Woodblock prints have been restored as closely as possible to their intended colors and appearance, with extensive research into the original pigments. Seams from folding and scuffs have also been removed. The print you are viewing is as close to a fresh print as possible, in the spirit of the Ukiyo-e tradition.

Many of these prints were produced for ephemeral purposes, as advertisements for Kabuki plays, or as political satire, they were also often used as household artworks. The meaning of Ukiyo-e, "Pictures of the Floating World" reflects this ephemerality. Most Ukiyo-e prints are between 100 and 250 years old and the printing blocks have often been lost. Due to the nature of the production process, and the frequent recarving of printing blocks, there is no original in the sense of western artworks, Ukiyo-e prints were printed tens to hundreds of times.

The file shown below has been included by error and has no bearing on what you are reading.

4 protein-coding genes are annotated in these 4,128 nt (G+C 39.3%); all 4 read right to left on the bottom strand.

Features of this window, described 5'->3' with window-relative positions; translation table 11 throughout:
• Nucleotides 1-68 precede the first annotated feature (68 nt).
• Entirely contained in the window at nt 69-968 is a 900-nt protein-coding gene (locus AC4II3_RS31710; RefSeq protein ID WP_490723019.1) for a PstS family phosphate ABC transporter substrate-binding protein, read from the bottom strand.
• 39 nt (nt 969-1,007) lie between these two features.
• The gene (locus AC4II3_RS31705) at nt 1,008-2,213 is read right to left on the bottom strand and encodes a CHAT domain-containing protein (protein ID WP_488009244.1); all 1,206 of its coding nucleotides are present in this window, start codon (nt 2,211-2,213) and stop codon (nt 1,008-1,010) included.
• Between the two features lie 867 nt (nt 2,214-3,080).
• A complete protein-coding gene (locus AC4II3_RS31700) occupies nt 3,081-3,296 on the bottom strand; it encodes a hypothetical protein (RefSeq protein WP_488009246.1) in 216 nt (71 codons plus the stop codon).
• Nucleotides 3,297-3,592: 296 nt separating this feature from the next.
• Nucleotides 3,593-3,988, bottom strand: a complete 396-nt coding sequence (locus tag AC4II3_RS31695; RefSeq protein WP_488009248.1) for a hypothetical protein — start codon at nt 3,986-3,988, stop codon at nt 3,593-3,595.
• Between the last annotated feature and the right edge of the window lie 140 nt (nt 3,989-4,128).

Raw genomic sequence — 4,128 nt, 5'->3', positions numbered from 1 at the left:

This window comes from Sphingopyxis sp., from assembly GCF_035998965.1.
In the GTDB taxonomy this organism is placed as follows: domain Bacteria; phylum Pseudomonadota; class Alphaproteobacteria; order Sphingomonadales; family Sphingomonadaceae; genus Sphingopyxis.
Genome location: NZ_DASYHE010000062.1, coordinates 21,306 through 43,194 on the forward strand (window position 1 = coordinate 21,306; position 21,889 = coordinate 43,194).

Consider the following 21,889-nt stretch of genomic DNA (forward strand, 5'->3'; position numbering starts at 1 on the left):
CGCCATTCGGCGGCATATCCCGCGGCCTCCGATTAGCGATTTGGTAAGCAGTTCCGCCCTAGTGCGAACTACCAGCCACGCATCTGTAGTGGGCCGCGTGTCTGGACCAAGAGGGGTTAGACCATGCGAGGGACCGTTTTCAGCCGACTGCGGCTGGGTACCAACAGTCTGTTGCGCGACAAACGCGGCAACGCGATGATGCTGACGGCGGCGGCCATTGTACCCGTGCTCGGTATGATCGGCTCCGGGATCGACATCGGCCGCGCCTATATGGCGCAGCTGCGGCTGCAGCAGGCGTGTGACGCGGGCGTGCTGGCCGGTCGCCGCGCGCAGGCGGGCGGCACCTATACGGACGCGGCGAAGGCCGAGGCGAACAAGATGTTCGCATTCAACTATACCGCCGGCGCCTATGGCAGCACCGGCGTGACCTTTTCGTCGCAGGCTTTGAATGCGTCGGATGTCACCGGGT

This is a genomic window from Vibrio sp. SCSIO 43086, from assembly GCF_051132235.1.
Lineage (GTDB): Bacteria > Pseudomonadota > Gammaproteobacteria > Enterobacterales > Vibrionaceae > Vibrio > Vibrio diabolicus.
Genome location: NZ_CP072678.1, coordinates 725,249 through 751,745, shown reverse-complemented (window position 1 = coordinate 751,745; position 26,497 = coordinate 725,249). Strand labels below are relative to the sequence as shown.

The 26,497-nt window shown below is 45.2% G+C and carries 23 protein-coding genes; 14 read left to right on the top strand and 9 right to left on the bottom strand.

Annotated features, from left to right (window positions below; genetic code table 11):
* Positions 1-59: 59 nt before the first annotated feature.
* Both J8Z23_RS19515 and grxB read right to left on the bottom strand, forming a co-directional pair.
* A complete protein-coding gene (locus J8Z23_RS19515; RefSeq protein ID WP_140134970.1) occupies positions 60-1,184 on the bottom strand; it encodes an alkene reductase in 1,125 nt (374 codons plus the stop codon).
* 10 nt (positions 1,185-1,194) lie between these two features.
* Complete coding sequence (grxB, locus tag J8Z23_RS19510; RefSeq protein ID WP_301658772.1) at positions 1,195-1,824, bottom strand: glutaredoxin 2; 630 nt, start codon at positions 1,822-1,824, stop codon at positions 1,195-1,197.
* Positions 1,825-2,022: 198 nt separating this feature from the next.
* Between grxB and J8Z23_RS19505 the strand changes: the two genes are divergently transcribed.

The signature on each print gives the name of the artist, the woodblock carver, and the inspecting censor.

Katsushika Hokusai (葛飾 北斎), October 31, 1760 (exact date questionable) – May 10, 1849.

Hokusai was a Japanese artist, ukiyo-e painter and printmaker of the Edo period. He was influenced by such painters as Sesshu, and other styles of Chinese painting. Born in Edo (now Tokyo), Hokusai is best known as author of the woodblock print series Thirty-six Views of Mount Fuji (富嶽三十六景 Fugaku Sanjūroku-kei, c. 1831) which includes the internationally recognized print, The Great Wave off Kanagawa, created during the 1820s.